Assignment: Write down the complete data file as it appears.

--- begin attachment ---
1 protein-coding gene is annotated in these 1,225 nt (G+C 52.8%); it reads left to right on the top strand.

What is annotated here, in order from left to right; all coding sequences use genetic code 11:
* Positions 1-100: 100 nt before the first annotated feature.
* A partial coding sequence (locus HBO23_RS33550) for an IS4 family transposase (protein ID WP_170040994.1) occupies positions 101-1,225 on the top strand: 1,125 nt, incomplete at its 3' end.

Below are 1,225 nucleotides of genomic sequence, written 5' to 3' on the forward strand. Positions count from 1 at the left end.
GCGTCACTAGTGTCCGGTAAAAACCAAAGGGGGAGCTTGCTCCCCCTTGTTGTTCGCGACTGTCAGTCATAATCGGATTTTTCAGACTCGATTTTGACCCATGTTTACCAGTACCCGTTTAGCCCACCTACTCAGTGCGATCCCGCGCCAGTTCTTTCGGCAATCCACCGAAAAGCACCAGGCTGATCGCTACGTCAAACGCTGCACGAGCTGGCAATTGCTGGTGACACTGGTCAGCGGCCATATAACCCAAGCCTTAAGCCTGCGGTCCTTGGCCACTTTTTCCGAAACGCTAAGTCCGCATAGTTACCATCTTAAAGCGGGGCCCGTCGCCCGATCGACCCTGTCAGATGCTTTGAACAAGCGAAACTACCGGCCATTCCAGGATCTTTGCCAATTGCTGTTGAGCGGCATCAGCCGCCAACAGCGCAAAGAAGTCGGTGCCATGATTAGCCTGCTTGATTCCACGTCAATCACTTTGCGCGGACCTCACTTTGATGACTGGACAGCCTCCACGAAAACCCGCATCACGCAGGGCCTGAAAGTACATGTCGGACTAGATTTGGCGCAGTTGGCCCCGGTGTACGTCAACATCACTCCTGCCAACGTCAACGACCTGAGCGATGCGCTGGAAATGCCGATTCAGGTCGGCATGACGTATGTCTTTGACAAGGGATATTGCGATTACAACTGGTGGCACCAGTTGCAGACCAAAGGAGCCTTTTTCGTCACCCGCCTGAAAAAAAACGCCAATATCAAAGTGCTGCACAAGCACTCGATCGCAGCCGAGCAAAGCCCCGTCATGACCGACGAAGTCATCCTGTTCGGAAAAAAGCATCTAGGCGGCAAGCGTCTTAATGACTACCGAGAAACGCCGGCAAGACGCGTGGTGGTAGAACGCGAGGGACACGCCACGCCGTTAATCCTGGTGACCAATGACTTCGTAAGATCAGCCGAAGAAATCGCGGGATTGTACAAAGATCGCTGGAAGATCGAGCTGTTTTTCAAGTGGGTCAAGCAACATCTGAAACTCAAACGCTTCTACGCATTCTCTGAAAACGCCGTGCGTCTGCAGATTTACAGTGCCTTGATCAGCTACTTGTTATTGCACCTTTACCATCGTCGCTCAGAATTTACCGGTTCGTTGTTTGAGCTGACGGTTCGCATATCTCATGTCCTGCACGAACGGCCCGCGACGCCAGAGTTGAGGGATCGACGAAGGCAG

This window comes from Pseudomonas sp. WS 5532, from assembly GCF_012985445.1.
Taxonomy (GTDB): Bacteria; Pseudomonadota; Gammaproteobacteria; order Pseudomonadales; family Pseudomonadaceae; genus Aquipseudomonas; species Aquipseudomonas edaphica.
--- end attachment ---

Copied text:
1 protein-coding gene is annotated in these 1,225 nt (G+C 52.8%); it reads left to right on the top strand.

What is annotated here, in order from left to right; all coding sequences use genetic code 11:
* Positions 1-100: 100 nt before the first annotated feature.
* A partial coding sequence (locus HBO23_RS33550) for an IS4 family transposase (protein ID WP_170040994.1) occupies positions 101-1,225 on the top strand: 1,125 nt, incomplete at its 3' end.

Below are 1,225 nucleotides of genomic sequence, written 5' to 3' on the forward strand. Positions count from 1 at the left end.
GCGTCACTAGTGTCCGGTAAAAACCAAAGGGGGAGCTTGCTCCCCCTTGTTGTTCGCGACTGTCAGTCATAATCGGATTTTTCAGACTCGATTTTGACCCATGTTTACCAGTACCCGTTTAGCCCACCTACTCAGTGCGATCCCGCGCCAGTTCTTTCGGCAATCCACCGAAAAGCACCAGGCTGATCGCTACGTCAAACGCTGCACGAGCTGGCAATTGCTGGTGACACTGGTCAGCGGCCATATAACCCAAGCCTTAAGCCTGCGGTCCTTGGCCACTTTTTCCGAAACGCTAAGTCCGCATAGTTACCATCTTAAAGCGGGGCCCGTCGCCCGATCGACCCTGTCAGATGCTTTGAACAAGCGAAACTACCGGCCATTCCAGGATCTTTGCCAATTGCTGTTGAGCGGCATCAGCCGCCAACAGCGCAAAGAAGTCGGTGCCATGATTAGCCTGCTTGATTCCACGTCAATCACTTTGCGCGGACCTCACTTTGATGACTGGACAGCCTCCACGAAAACCCGCATCACGCAGGGCCTGAAAGTACATGTCGGACTAGATTTGGCGCAGTTGGCCCCGGTGTACGTCAACATCACTCCTGCCAACGTCAACGACCTGAGCGATGCGCTGGAAATGCCGATTCAGGTCGGCATGACGTATGTCTTTGACAAGGGATATTGCGATTACAACTGGTGGCACCAGTTGCAGACCAAAGGAGCCTTTTTCGTCACCCGCCTGAAAAAAAACGCCAATATCAAAGTGCTGCACAAGCACTCGATCGCAGCCGAGCAAAGCCCCGTCATGACCGACGAAGTCATCCTGTTCGGAAAAAAGCATCTAGGCGGCAAGCGTCTTAATGACTACCGAGAAACGCCGGCAAGACGCGTGGTGGTAGAACGCGAGGGACACGCCACGCCGTTAATCCTGGTGACCAATGACTTCGTAAGATCAGCCGAAGAAATCGCGGGATTGTACAAAGATCGCTGGAAGATCGAGCTGTTTTTCAAGTGGGTCAAGCAACATCTGAAACTCAAACGCTTCTACGCATTCTCTGAAAACGCCGTGCGTCTGCAGATTTACAGTGCCTTGATCAGCTACTTGTTATTGCACCTTTACCATCGTCGCTCAGAATTTACCGGTTCGTTGTTTGAGCTGACGGTTCGCATATCTCATGTCCTGCACGAACGGCCCGCGACGCCAGAGTTGAGGGATCGACGAAGGCAG

This window comes from Pseudomonas sp. WS 5532, from assembly GCF_012985445.1.
Taxonomy (GTDB): Bacteria; Pseudomonadota; Gammaproteobacteria; order Pseudomonadales; family Pseudomonadaceae; genus Aquipseudomonas; species Aquipseudomonas edaphica.